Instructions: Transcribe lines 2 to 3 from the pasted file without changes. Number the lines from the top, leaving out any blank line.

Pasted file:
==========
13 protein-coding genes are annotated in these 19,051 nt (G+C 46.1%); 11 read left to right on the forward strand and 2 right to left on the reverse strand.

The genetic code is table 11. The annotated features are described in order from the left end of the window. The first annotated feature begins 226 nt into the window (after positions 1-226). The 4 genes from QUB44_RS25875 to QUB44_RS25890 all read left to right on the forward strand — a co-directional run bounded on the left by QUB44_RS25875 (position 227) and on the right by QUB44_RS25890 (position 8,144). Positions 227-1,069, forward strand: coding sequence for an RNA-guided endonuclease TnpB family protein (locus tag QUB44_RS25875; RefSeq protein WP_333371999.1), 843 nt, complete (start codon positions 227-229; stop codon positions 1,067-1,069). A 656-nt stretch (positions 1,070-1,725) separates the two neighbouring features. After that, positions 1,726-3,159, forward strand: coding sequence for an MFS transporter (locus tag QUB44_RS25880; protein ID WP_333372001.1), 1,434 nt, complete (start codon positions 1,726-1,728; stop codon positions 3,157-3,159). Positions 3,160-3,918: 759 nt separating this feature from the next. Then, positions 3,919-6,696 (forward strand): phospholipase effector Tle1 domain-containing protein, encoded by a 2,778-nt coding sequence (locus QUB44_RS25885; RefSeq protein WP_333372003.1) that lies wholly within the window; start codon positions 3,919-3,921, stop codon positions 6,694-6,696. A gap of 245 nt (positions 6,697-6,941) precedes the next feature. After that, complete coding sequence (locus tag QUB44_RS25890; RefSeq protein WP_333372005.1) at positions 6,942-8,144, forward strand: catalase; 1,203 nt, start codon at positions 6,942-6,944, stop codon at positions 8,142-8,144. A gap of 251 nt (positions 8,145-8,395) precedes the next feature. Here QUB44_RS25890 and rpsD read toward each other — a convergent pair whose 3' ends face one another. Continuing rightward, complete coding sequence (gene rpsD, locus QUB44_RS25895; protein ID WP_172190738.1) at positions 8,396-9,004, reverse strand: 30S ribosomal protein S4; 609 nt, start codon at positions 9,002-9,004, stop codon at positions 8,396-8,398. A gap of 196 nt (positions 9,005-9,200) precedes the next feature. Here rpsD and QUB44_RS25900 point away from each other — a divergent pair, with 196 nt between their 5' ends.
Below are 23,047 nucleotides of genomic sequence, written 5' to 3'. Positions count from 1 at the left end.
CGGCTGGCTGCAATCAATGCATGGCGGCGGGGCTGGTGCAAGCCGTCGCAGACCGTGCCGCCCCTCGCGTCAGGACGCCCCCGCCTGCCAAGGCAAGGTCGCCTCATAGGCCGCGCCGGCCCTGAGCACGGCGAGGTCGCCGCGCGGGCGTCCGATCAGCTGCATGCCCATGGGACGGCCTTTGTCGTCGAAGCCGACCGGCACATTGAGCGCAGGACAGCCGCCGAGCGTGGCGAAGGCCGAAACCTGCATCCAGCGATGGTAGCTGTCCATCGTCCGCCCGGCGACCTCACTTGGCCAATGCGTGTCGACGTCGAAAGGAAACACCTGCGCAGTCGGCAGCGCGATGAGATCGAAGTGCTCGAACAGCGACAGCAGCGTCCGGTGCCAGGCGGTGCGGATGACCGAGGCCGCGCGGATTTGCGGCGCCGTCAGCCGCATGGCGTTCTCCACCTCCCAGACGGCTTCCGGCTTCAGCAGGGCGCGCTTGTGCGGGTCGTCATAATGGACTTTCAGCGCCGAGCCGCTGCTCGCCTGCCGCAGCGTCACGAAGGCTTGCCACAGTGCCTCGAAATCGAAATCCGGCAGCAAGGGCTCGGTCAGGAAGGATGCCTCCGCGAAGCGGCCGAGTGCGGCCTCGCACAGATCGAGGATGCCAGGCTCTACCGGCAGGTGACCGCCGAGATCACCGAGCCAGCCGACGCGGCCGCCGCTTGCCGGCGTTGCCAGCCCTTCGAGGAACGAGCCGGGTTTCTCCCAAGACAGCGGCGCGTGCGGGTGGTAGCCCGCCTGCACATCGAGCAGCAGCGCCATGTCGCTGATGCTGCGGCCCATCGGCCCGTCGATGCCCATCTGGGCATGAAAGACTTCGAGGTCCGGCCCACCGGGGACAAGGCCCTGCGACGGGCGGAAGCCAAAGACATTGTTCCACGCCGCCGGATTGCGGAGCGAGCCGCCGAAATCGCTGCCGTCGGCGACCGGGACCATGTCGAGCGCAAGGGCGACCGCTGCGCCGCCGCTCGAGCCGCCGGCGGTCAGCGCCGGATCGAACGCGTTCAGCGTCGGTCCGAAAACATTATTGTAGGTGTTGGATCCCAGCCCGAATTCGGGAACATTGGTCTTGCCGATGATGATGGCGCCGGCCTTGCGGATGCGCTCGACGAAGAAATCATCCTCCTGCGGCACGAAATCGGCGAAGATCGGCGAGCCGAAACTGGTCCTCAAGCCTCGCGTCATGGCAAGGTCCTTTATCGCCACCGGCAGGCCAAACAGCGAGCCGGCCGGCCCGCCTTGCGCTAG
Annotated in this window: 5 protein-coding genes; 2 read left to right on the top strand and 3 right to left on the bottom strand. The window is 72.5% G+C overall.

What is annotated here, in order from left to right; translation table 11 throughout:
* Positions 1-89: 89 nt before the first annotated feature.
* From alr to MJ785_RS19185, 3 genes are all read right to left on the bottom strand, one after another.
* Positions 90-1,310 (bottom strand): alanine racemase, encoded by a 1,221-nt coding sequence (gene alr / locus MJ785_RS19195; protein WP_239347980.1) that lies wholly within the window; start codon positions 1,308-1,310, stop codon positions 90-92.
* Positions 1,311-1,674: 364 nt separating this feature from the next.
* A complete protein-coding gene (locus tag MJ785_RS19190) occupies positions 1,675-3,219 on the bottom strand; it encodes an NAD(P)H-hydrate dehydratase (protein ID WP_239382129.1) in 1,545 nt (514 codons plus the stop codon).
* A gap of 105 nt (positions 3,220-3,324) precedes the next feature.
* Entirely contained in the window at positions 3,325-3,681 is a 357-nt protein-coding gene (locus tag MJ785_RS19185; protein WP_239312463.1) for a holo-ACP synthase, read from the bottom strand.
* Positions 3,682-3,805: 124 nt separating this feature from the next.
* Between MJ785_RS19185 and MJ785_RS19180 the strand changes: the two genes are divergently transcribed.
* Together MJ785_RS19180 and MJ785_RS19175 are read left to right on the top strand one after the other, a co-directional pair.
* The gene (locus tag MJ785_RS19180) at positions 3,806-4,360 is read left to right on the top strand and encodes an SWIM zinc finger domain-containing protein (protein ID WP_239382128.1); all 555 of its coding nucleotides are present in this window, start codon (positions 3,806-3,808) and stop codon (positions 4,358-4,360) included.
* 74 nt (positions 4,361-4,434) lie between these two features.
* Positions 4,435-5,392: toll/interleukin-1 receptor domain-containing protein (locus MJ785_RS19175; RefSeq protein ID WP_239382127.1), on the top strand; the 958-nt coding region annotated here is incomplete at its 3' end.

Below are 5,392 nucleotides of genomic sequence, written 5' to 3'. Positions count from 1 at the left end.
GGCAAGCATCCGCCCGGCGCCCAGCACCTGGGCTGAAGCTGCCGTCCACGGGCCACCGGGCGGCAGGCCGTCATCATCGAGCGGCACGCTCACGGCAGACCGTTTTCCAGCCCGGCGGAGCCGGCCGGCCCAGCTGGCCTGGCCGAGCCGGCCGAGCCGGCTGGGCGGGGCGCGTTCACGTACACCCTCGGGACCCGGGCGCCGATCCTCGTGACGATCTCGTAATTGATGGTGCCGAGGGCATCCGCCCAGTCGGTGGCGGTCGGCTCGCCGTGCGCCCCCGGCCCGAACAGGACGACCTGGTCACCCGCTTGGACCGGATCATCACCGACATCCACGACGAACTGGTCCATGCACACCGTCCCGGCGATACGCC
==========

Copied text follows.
The genetic code is table 11. The annotated features are described in order from the left end of the window. The first annotated feature begins 226 nt into the window (after positions 1-226). The 4 genes from QUB44_RS25875 to QUB44_RS25890 all read left to right on the forward strand — a co-directional run bounded on the left by QUB44_RS25875 (position 227) and on the right by QUB44_RS25890 (position 8,144). Positions 227-1,069, forward strand: coding sequence for an RNA-guided endonuclease TnpB family protein (locus tag QUB44_RS25875; RefSeq protein WP_333371999.1), 843 nt, complete (start codon positions 227-229; stop codon positions 1,067-1,069). A 656-nt stretch (positions 1,070-1,725) separates the two neighbouring features. After that, positions 1,726-3,159, forward strand: coding sequence for an MFS transporter (locus tag QUB44_RS25880; protein ID WP_333372001.1), 1,434 nt, complete (start codon positions 1,726-1,728; stop codon positions 3,157-3,159). Positions 3,160-3,918: 759 nt separating this feature from the next. Then, positions 3,919-6,696 (forward strand): phospholipase effector Tle1 domain-containing protein, encoded by a 2,778-nt coding sequence (locus QUB44_RS25885; RefSeq protein WP_333372003.1) that lies wholly within the window; start codon positions 3,919-3,921, stop codon positions 6,694-6,696. A gap of 245 nt (positions 6,697-6,941) precedes the next feature. After that, complete coding sequence (locus tag QUB44_RS25890; RefSeq protein WP_333372005.1) at positions 6,942-8,144, forward strand: catalase; 1,203 nt, start codon at positions 6,942-6,944, stop codon at positions 8,142-8,144. A gap of 251 nt (positions 8,145-8,395) precedes the next feature. Here QUB44_RS25890 and rpsD read toward each other — a convergent pair whose 3' ends face one another. Continuing rightward, complete coding sequence (gene rpsD, locus QUB44_RS25895; protein ID WP_172190738.1) at positions 8,396-9,004, reverse strand: 30S ribosomal protein S4; 609 nt, start codon at positions 9,002-9,004, stop codon at positions 8,396-8,398. A gap of 196 nt (positions 9,005-9,200) precedes the next feature. Here rpsD and QUB44_RS25900 point away from each other — a divergent pair, with 196 nt between their 5' ends.
Below are 23,047 nucleotides of genomic sequence, written 5' to 3'. Positions count from 1 at the left end.